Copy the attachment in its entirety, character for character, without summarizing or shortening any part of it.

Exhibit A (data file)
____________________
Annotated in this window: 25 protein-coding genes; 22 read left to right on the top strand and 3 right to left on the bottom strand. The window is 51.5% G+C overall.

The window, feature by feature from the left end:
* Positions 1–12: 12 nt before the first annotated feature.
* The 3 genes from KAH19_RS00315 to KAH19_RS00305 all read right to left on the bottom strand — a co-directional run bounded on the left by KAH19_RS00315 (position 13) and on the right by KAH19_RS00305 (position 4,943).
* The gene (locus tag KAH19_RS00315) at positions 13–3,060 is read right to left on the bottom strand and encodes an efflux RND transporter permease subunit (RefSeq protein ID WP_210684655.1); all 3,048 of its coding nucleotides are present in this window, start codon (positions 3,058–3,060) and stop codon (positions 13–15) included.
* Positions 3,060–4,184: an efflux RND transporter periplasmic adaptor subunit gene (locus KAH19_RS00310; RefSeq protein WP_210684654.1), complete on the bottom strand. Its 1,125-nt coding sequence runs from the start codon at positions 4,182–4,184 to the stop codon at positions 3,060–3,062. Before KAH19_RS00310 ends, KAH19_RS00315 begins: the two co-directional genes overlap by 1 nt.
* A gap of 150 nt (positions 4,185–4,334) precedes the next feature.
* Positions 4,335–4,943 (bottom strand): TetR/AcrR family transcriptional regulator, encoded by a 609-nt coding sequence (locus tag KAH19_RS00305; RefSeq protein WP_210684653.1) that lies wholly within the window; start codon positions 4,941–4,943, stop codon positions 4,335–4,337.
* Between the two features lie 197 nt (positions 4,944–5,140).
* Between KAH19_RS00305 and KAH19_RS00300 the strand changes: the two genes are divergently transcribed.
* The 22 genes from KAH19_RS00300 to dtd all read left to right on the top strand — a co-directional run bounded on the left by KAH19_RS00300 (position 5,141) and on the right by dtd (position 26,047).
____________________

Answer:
Annotated in this window: 25 protein-coding genes; 22 read left to right on the top strand and 3 right to left on the bottom strand. The window is 51.5% G+C overall.

The window, feature by feature from the left end:
* Positions 1–12: 12 nt before the first annotated feature.
* The 3 genes from KAH19_RS00315 to KAH19_RS00305 all read right to left on the bottom strand — a co-directional run bounded on the left by KAH19_RS00315 (position 13) and on the right by KAH19_RS00305 (position 4,943).
* The gene (locus tag KAH19_RS00315) at positions 13–3,060 is read right to left on the bottom strand and encodes an efflux RND transporter permease subunit (RefSeq protein ID WP_210684655.1); all 3,048 of its coding nucleotides are present in this window, start codon (positions 3,058–3,060) and stop codon (positions 13–15) included.
* Positions 3,060–4,184: an efflux RND transporter periplasmic adaptor subunit gene (locus KAH19_RS00310; RefSeq protein WP_210684654.1), complete on the bottom strand. Its 1,125-nt coding sequence runs from the start codon at positions 4,182–4,184 to the stop codon at positions 3,060–3,062. Before KAH19_RS00310 ends, KAH19_RS00315 begins: the two co-directional genes overlap by 1 nt.
* A gap of 150 nt (positions 4,185–4,334) precedes the next feature.
* Positions 4,335–4,943 (bottom strand): TetR/AcrR family transcriptional regulator, encoded by a 609-nt coding sequence (locus tag KAH19_RS00305; RefSeq protein WP_210684653.1) that lies wholly within the window; start codon positions 4,941–4,943, stop codon positions 4,335–4,337.
* Between the two features lie 197 nt (positions 4,944–5,140).
* Between KAH19_RS00305 and KAH19_RS00300 the strand changes: the two genes are divergently transcribed.
* The 22 genes from KAH19_RS00300 to dtd all read left to right on the top strand — a co-directional run bounded on the left by KAH19_RS00300 (position 5,141) and on the right by dtd (position 26,047).